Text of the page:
For Royal Icing with Meringue Powder: In the bowl of your electric mixer (or with a hand mixer), beat the confectioners' sugar and meringue powder until combined. Add the water and beat on medium to high speed until very glossy and stiff peaks form (5 to 7 minutes). If necessary, to get the right consistency, add more powdered sugar or water. To cover or 'flood' the entire surface of the cookie with icing, the proper consistency is when you lift the beater, the ribbon of icing that falls back into the bowl remains on the surface of the icing for a few seconds before disappearing.

The icing needs to be used immediately or transferred to an airtight container as royal icing hardens when exposed to air. Cover with plastic wrap when not in use.

For Confectioners Frosting: In an electric mixer, cream the butter until smooth and well blended. Add the vanilla extract. With the mixer on low speed, gradually beat in the sugar. Scrape down the sides of the bowl and beater. Add the milk and beat on high speed until frosting is thick and smooth.

To Serve: Place small mounds of confectioners frosting on your serving plate. Cover and place in the refrigerator until the frosting is firm. Then, just before serving, gently place the decorated cookies into the frosting.


Christmas Sugar Cookies make perfect cut out cookies as they keep their shape when baked. To celebrate the Christmas season I have baked these sweet and tender cookies in the shape of Christmas trees that have been frosted with green tinted royal icing. To present them in a unique way, the decorated trees are placed into small mounds of confectioners frosting. The finishing touch is to dust the tops of the trees with powdered sugar.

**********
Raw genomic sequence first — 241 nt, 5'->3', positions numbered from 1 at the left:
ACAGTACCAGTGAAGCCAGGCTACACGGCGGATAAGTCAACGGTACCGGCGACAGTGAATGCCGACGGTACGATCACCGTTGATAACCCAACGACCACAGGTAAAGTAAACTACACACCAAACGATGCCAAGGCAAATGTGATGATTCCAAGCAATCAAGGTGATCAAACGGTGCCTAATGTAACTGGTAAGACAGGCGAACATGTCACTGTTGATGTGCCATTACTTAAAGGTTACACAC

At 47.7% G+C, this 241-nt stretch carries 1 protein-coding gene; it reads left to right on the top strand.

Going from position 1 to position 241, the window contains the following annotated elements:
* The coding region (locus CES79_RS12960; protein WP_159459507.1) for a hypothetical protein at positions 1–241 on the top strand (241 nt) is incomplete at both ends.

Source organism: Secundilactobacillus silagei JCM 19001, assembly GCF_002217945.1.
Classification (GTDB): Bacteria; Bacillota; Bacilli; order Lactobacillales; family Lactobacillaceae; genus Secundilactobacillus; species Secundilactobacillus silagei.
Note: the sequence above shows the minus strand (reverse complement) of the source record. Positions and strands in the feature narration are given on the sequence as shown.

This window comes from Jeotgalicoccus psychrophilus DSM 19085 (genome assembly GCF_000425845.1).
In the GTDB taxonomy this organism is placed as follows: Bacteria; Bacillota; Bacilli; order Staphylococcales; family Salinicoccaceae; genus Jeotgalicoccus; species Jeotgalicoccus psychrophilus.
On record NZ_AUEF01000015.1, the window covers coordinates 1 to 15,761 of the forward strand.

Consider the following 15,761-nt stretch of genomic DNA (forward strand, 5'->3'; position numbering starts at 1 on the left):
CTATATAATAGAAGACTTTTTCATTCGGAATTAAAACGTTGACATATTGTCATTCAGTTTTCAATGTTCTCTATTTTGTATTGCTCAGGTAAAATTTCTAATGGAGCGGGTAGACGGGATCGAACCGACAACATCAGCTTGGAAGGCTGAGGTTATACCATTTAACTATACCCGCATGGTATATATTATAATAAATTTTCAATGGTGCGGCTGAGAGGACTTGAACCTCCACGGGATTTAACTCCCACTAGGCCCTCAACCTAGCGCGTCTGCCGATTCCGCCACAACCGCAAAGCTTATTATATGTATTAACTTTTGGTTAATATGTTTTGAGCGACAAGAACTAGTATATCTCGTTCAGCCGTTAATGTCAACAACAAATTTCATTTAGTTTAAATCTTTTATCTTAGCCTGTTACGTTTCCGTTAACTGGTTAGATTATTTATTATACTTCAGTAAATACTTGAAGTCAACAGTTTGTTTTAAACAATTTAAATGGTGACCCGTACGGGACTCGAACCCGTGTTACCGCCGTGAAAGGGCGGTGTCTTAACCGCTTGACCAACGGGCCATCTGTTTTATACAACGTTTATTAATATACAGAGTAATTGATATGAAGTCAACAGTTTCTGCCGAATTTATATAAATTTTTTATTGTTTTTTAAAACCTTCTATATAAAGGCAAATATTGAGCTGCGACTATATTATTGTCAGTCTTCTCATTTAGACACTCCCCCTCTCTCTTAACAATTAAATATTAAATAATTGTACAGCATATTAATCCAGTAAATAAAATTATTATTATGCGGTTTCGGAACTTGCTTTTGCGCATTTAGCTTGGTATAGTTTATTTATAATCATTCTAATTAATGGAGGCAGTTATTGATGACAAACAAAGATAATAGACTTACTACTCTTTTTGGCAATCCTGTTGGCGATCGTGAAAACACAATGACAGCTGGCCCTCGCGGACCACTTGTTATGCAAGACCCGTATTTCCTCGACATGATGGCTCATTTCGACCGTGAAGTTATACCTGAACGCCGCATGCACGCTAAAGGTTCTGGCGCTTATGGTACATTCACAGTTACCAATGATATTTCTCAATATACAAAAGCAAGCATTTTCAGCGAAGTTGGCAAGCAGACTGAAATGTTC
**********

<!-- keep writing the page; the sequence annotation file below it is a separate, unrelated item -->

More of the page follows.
Royal icing is the perfect icing to frost sugar cookies. It is not the same as the confectioners' frosting commonly used by home bakers to cover cakes and cookies. Royal icing is different in that it dries to a wonderfully smooth and hard matte finish that has long been a favorite of professional bakers to cover wedding and Christmas cakes. It is simply a mixture of powdered (icing or confectioners) sugar, lemon juice, and raw egg whites but due to the risk of salmonella when using raw egg whites, I have also included a recipe using confectioners sugar and meringue powder. Now, meringue powder is a fine, white powder used to replace fresh egg whites and is made from dried egg whites, sugar, salt, vanillin and gum. When beaten with water and confectioners sugar it has the same consistency as icing made with fresh egg whites. However, I do find that royal icing made with meringue powder does not taste as good as icing made with egg whites, so I suggest adding about 1/4 teaspoon of almond extract when making the icing. You can find meringue powder at cake decorating or party stores (like Michaels) or else on-line.

Now, the royal icing recipe I have given is for covering or "flooding" the entire surface of the cookie. If you want to pipe a border first around the outside edge of the sugar cookies as I have done in the picture, the royal icing needs to be thicker, so it is of piping consistency. To make a small batch, beat together one large egg white, one teaspoon of lemon juice, and about 2 - 2 1/4 cups (230 - 285 grams) of confectioners sugar until the frosting is stiff (like a meringue) with shiny peaks and of piping consistency. Color if desired. Place in a piping bag with a small plain tip and pipe a border around the outside edges of the cookies.